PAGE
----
This chorus continues to get better under Elena Sharkova's direction. And with Karen S. as a member, they can't lose.
This was their Christmas concert, held in the California Theatre instead of the Mission - a really good idea - and with a very small orchestra - also a good idea. The centerpiece was John Rutter's Magnificat, probably the most outright cheerful large-scale piece of religious choral music I've ever heard. Rutter doesn't have the spiritual intensity of Tavener or the sheer beauty of Lauridsen, but he does have warmth and geniality. He's also a fully competent choral-orchestral composer. He knows how to handle both ensembles with clarity and keep them from getting in each other's way. The chorus writing is mostly smooth, the orchestral rather jangly, yet they fit.
Unfortunately the soprano chosen as soloist had an approach to pitch of "I wonder as I wander," but otherwise, good show from both ensembles.
Most of the remainder of the program was carols and carol medleys by or arranged by English composers. More Rutter, some Holst and VW and John Gardner. Especially cherishable for Holst's setting of Rossetti's "In the Bleak Midwinter," my choice of most beautiful carol ever, and VW's rumpus arrangement of the Wassail song.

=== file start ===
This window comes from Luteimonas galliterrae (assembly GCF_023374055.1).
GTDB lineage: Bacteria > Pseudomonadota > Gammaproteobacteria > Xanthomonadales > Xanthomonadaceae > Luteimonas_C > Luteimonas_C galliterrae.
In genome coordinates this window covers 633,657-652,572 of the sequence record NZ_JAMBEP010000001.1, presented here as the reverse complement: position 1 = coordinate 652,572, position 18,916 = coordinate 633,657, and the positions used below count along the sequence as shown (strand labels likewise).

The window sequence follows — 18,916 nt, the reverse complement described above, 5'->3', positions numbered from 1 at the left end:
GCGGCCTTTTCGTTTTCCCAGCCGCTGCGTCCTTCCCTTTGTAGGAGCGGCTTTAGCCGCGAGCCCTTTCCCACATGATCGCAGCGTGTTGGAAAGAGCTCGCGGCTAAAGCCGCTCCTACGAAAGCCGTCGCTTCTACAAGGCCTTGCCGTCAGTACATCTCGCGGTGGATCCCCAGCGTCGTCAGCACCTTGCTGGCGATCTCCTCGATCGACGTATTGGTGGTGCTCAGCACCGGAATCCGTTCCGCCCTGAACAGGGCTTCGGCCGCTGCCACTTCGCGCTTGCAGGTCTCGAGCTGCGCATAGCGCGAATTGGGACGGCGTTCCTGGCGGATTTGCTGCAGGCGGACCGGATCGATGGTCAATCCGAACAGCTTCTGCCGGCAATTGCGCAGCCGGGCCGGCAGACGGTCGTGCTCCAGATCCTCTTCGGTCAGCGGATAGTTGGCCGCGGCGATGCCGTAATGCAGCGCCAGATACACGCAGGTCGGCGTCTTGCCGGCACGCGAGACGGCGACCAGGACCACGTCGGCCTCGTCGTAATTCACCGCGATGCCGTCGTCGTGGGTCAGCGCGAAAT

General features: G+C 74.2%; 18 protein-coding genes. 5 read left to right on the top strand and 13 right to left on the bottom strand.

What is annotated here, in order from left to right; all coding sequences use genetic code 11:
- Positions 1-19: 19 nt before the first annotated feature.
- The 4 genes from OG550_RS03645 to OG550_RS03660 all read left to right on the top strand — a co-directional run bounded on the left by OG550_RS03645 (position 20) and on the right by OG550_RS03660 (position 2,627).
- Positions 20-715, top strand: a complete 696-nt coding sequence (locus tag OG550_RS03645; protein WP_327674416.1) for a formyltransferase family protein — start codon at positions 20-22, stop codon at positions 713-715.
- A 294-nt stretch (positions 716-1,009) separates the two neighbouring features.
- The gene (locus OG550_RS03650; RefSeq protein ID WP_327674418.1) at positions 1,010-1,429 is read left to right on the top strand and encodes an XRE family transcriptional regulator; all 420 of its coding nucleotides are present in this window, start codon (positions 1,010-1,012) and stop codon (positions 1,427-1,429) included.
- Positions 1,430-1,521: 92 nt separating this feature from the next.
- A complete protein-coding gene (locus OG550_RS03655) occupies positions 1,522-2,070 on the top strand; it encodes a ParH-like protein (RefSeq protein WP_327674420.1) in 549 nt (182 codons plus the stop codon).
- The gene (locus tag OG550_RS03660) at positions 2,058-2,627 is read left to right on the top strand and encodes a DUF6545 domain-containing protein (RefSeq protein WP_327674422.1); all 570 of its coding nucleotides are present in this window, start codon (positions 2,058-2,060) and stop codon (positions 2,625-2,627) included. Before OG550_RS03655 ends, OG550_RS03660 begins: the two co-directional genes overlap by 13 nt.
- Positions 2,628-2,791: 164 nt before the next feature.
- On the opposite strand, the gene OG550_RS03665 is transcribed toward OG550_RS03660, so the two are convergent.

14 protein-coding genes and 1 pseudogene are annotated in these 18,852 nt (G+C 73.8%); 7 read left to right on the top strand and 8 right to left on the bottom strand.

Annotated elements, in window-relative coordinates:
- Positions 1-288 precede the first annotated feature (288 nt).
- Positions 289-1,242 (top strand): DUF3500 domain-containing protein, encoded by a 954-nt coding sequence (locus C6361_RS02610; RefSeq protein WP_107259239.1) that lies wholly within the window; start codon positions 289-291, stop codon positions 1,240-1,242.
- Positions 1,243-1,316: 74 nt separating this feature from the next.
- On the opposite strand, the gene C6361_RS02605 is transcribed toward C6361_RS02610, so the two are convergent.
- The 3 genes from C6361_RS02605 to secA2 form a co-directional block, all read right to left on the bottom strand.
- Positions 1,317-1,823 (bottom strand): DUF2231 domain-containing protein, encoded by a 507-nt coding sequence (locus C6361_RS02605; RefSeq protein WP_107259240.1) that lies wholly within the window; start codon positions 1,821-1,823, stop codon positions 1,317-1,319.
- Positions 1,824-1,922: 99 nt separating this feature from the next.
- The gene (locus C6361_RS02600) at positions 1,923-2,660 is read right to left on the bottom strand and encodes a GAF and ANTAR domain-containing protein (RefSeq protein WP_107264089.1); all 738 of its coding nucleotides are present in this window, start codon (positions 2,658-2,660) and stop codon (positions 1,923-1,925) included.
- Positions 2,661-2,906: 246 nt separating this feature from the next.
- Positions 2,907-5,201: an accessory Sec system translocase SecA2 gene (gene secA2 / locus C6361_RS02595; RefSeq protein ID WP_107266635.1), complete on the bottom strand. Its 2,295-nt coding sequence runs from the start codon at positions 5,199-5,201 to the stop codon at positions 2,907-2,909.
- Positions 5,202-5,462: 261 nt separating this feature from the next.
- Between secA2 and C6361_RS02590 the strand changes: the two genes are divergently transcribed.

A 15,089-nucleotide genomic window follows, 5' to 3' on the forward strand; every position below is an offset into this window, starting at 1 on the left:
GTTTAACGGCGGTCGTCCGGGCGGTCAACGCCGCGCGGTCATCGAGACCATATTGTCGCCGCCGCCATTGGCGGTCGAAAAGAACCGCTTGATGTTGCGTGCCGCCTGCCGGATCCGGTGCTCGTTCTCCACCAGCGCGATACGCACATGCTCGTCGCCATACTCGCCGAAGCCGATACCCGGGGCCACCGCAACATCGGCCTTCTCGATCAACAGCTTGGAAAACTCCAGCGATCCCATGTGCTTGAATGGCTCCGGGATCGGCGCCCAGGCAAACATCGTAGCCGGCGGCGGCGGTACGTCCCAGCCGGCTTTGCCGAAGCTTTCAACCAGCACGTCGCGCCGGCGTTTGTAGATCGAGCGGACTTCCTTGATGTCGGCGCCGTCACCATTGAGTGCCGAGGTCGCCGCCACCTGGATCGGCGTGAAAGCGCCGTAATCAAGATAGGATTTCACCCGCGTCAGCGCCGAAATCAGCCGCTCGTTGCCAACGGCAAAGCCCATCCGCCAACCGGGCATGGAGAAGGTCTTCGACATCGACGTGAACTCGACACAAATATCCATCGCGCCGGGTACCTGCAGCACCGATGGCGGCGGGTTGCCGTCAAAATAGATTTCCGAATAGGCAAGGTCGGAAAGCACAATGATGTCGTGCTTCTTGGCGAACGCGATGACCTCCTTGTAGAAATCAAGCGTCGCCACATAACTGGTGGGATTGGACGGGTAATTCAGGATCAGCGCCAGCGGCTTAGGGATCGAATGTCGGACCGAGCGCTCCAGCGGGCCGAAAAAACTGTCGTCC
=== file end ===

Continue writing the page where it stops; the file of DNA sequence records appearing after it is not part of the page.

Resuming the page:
Near the end, the program got a bit fancier and more American with an old Chanticleer medley of spirituals, which the chorus managed to give a little honest swing to, and a setting of "A Visit from St. Nicholas," something I'd never heard before in musical form. According to Wikipedia the music is by one Ken Darby, though this name isn't credited in the concert's program. It adds a final verse, an altered reprise of the opening. The song was rendered with a fair amount of acting out, including having individual choristers leap up every time St. Nick mentions the name of one of his reindeer.
A few audience singalongs of well-known carols, also, with an assistant conductor - a boy of about 12 named Leo, a student of Sharkova's I guess, with lots of presence vocally but not so much physically - to lead the audience, who didn't pay as much attention to him as they should have.